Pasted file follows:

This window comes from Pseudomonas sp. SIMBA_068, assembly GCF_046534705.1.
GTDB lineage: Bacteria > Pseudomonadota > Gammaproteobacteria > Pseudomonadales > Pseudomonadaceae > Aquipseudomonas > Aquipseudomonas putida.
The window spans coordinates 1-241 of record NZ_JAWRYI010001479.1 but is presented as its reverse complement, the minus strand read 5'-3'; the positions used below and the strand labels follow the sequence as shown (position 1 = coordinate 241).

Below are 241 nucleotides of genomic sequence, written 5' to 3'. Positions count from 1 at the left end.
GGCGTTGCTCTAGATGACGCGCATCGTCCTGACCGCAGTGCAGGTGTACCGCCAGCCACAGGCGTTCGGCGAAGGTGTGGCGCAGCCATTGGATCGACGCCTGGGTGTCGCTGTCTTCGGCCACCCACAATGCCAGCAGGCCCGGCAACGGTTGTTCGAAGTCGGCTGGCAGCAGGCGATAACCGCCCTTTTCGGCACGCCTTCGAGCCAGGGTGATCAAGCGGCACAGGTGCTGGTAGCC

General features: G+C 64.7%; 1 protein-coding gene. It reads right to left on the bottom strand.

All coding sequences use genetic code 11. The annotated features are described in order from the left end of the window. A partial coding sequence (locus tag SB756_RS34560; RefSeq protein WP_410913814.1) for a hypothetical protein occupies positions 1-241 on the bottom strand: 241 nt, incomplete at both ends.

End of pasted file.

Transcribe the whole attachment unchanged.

This window comes from Pseudomonas sp. SIMBA_068, assembly GCF_046534705.1.
GTDB lineage: Bacteria > Pseudomonadota > Gammaproteobacteria > Pseudomonadales > Pseudomonadaceae > Aquipseudomonas > Aquipseudomonas putida.
The window spans coordinates 1-241 of record NZ_JAWRYI010001479.1 but is presented as its reverse complement, the minus strand read 5'-3'; the positions used below and the strand labels follow the sequence as shown (position 1 = coordinate 241).

Below are 241 nucleotides of genomic sequence, written 5' to 3'. Positions count from 1 at the left end.
GGCGTTGCTCTAGATGACGCGCATCGTCCTGACCGCAGTGCAGGTGTACCGCCAGCCACAGGCGTTCGGCGAAGGTGTGGCGCAGCCATTGGATCGACGCCTGGGTGTCGCTGTCTTCGGCCACCCACAATGCCAGCAGGCCCGGCAACGGTTGTTCGAAGTCGGCTGGCAGCAGGCGATAACCGCCCTTTTCGGCACGCCTTCGAGCCAGGGTGATCAAGCGGCACAGGTGCTGGTAGCC

General features: G+C 64.7%; 1 protein-coding gene. It reads right to left on the bottom strand.

All coding sequences use genetic code 11. The annotated features are described in order from the left end of the window. A partial coding sequence (locus tag SB756_RS34560; RefSeq protein WP_410913814.1) for a hypothetical protein occupies positions 1-241 on the bottom strand: 241 nt, incomplete at both ends.